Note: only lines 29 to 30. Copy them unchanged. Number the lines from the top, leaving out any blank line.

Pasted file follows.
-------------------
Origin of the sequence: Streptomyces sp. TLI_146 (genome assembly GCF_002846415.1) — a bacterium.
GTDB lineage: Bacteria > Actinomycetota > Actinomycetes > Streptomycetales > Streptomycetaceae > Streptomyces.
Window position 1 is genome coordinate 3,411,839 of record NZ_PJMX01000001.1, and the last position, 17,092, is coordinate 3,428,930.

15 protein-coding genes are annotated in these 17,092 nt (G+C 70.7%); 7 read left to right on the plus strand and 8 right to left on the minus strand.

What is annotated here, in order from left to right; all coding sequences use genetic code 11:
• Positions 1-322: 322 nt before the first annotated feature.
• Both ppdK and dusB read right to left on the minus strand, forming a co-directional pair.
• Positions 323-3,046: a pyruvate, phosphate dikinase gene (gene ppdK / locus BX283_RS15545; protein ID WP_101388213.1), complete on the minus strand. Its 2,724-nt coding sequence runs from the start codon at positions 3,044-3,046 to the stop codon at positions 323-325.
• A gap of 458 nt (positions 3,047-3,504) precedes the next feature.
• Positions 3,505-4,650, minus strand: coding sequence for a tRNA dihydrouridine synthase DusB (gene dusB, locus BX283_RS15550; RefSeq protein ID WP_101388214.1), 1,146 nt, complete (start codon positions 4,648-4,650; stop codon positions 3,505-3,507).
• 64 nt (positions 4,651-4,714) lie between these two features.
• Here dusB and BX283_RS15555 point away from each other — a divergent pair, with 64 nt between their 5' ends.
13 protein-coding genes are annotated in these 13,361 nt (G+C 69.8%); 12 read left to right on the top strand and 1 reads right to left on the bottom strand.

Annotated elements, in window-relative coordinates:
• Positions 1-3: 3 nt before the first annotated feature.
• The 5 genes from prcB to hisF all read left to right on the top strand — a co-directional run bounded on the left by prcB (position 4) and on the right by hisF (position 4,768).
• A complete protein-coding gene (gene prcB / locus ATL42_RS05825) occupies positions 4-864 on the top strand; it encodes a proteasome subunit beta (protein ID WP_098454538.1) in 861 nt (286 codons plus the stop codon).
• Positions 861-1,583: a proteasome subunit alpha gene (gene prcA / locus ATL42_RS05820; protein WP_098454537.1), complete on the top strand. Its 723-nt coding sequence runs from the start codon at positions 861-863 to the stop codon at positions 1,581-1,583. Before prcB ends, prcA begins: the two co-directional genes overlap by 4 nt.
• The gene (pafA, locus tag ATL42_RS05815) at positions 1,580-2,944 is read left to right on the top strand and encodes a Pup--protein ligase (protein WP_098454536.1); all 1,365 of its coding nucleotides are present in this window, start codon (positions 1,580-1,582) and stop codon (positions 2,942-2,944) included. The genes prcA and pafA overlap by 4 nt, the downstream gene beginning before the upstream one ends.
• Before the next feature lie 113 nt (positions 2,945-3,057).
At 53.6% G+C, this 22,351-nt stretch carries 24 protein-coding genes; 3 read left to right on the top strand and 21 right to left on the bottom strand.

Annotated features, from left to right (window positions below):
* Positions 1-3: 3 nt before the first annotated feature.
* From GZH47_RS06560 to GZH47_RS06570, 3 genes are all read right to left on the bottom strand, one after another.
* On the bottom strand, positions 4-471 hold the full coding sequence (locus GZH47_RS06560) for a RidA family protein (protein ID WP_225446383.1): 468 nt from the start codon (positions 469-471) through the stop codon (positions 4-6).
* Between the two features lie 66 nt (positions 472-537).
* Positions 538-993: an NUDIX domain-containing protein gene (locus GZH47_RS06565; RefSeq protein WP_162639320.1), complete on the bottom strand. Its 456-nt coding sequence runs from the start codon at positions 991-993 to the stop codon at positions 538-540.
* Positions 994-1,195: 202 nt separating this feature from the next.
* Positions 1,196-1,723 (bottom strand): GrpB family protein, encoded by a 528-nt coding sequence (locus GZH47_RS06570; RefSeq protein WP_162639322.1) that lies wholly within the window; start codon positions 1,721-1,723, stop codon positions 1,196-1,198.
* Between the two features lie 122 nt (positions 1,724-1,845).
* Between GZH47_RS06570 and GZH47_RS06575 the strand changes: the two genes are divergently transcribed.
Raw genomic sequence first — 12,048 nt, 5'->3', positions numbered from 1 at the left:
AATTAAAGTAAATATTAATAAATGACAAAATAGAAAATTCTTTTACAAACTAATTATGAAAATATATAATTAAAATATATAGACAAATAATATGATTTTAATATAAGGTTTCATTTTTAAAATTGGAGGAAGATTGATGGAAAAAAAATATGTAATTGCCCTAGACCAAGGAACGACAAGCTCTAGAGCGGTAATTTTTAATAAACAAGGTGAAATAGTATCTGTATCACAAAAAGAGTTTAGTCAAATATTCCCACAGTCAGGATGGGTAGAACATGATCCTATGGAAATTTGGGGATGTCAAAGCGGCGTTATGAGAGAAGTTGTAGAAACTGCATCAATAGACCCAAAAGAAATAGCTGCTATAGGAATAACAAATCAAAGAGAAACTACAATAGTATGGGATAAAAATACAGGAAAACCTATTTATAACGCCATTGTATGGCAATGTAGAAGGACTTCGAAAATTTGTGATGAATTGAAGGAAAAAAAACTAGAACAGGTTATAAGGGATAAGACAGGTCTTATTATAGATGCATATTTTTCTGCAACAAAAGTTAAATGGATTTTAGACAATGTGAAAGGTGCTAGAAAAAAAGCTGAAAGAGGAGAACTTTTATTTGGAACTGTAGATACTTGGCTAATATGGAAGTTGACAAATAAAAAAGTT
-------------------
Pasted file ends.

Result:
* Positions 1,196-1,723 (bottom strand): GrpB family protein, encoded by a 528-nt coding sequence (locus GZH47_RS06570; RefSeq protein WP_162639322.1) that lies wholly within the window; start codon positions 1,721-1,723, stop codon positions 1,196-1,198.
* Between the two features lie 122 nt (positions 1,724-1,845).